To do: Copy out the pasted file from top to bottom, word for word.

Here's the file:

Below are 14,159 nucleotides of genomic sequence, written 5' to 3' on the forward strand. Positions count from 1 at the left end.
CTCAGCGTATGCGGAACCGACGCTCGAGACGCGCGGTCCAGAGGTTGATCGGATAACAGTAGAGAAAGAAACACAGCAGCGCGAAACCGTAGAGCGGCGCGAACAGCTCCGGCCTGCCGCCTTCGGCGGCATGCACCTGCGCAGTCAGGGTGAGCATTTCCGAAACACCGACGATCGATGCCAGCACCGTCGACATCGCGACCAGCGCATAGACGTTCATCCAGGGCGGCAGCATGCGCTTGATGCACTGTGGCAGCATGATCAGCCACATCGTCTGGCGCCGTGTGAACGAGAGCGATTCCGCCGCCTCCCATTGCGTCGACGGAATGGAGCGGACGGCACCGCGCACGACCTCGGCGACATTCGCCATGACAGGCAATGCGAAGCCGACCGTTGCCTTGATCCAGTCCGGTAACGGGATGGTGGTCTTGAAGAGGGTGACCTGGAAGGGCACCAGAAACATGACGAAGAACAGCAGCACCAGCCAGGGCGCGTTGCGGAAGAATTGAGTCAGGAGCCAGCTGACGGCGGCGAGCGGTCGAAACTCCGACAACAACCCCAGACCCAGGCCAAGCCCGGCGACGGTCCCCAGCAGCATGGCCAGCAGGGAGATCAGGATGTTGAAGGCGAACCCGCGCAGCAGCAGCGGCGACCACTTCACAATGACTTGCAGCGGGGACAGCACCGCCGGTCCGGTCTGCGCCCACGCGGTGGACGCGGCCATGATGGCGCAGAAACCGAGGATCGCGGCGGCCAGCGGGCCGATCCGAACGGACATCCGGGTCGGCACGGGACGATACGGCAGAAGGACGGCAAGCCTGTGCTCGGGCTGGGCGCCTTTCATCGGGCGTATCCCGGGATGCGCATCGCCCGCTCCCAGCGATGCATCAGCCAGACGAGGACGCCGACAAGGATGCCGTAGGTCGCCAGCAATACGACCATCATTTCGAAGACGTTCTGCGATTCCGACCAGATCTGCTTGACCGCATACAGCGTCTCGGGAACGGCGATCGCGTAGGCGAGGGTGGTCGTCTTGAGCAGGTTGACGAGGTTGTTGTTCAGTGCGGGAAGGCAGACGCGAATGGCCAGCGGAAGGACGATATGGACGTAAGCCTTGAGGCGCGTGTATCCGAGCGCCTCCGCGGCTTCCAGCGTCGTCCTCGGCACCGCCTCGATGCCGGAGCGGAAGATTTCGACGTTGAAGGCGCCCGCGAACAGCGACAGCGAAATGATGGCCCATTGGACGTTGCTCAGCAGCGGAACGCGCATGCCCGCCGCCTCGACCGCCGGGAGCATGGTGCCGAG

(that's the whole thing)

Below are 14,159 nucleotides of genomic sequence, written 5' to 3' on the forward strand. Positions count from 1 at the left end.
CTCAGCGTATGCGGAACCGACGCTCGAGACGCGCGGTCCAGAGGTTGATCGGATAACAGTAGAGAAAGAAACACAGCAGCGCGAAACCGTAGAGCGGCGCGAACAGCTCCGGCCTGCCGCCTTCGGCGGCATGCACCTGCGCAGTCAGGGTGAGCATTTCCGAAACACCGACGATCGATGCCAGCACCGTCGACATCGCGACCAGCGCATAGACGTTCATCCAGGGCGGCAGCATGCGCTTGATGCACTGTGGCAGCATGATCAGCCACATCGTCTGGCGCCGTGTGAACGAGAGCGATTCCGCCGCCTCCCATTGCGTCGACGGAATGGAGCGGACGGCACCGCGCACGACCTCGGCGACATTCGCCATGACAGGCAATGCGAAGCCGACCGTTGCCTTGATCCAGTCCGGTAACGGGATGGTGGTCTTGAAGAGGGTGACCTGGAAGGGCACCAGAAACATGACGAAGAACAGCAGCACCAGCCAGGGCGCGTTGCGGAAGAATTGAGTCAGGAGCCAGCTGACGGCGGCGAGCGGTCGAAACTCCGACAACAACCCCAGACCCAGGCCAAGCCCGGCGACGGTCCCCAGCAGCATGGCCAGCAGGGAGATCAGGATGTTGAAGGCGAACCCGCGCAGCAGCAGCGGCGACCACTTCACAATGACTTGCAGCGGGGACAGCACCGCCGGTCCGGTCTGCGCCCACGCGGTGGACGCGGCCATGATGGCGCAGAAACCGAGGATCGCGGCGGCCAGCGGGCCGATCCGAACGGACATCCGGGTCGGCACGGGACGATACGGCAGAAGGACGGCAAGCCTGTGCTCGGGCTGGGCGCCTTTCATCGGGCGTATCCCGGGATGCGCATCGCCCGCTCCCAGCGATGCATCAGCCAGACGAGGACGCCGACAAGGATGCCGTAGGTCGCCAGCAATACGACCATCATTTCGAAGACGTTCTGCGATTCCGACCAGATCTGCTTGACCGCATACAGCGTCTCGGGAACGGCGATCGCGTAGGCGAGGGTGGTCGTCTTGAGCAGGTTGACGAGGTTGTTGTTCAGTGCGGGAAGGCAGACGCGAATGGCCAGCGGAAGGACGATATGGACGTAAGCCTTGAGGCGCGTGTATCCGAGCGCCTCCGCGGCTTCCAGCGTCGTCCTCGGCACCGCCTCGATGCCGGAGCGGAAGATTTCGACGTTGAAGGCGCCCGCGAACAGCGACAGCGAAATGATGGCCCATTGGACGTTGCTCAGCAGCGGAACGCGCATGCCCGCCGCCTCGACCGCCGGGAGCATGGTGCCGAG